CBO Projects Short-Term Deficit Trough
The Congressional Budget Office’s latest budget and economic outlook shows the federal deficit for the next two fiscal years dropping, but steadily increasing thereafter.
In part due to lower than expected Obamacare enrollments, the projected deficit for 2015 is $468 billion, lower than 2014’s $483 billion, and will bottom at $467 billion in 2016, and rise to $739 billion by 2020.
“Although federal debt relative to the size of the economy is projected to increase only modestly over the next decade, it is already high by historical standards,” the CBO report states. “Throughout the 10-year period that CBO’s baseline projections span, federal debt remains greater relative to GDP than at any time since just after World War II.”
In comparison, the deficit was only $160.7 billion in 2007, or 1.1 percent of GDP.
The projected costs from Obamacare is $68 billion lower than a previous CBO estimate from April of 2014 after it updated the estimate of enrollees by the end of 2015 down to 9 million, 4 million lower than its first estimate. However, the unexpected number of people enrolling in Medicaid added $59 billion to federal spending.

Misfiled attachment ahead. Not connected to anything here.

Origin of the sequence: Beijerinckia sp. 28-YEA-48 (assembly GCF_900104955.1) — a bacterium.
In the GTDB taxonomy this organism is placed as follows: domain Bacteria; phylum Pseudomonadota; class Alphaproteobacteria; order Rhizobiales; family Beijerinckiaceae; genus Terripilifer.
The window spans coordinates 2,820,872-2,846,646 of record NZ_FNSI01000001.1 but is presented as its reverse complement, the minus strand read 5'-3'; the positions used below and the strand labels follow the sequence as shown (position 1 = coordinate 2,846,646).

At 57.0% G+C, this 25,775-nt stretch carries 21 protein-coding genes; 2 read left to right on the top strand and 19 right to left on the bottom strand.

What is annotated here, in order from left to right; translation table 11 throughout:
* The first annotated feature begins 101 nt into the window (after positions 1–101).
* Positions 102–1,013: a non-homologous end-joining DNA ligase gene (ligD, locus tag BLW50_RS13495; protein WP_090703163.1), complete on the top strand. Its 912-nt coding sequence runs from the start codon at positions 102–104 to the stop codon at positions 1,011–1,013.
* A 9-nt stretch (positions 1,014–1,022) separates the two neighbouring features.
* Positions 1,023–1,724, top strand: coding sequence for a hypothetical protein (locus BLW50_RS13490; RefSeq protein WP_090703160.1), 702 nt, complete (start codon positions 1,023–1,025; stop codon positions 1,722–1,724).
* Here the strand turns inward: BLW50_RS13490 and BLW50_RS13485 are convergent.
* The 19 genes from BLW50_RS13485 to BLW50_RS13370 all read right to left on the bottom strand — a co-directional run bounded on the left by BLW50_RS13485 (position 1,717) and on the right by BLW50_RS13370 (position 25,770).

The CBO also updated its projection of average growth in the next decade from 2.7 to 2.5 percent, and the projected real GDP in 2024 is around 1 percent lower than its August estimate.
More worryingly, the rise of spending on Social Security, Medicare, and Obamacare is expected to outpace growth in the next decade. Social Security is projected to rise from 4.9 to 5.7 percent of GDP in 2025, and spending for Medicare and Obamacare from 5.1 to 6.2 percent of GDP.
The spending from Obamacare’s exchange subsidies are projected to rise sharply, from $32 billion in 2015 to $103 billion in 2019.
“The net costs of the coverage provisions of the ACA will rise sharply as the effects of the act phase in from 2015 through 2017 [and] are estimated to level off at about $145 billion in the last years of the projection period,” the report states.
The report estimates that Obamacare will reduce the number of uninsured Americans by 29 and 31 million by 2025, when only 31 million are expected to be uninsured.
The CBO report is not a complete estimate of the costs of Obamacare, as 15 tax-hikes in the law were not scored.
Even though the deficit will drop temporarily, the debt level is still increasing and is projected to reach 78.7 percent of GDP by 2025.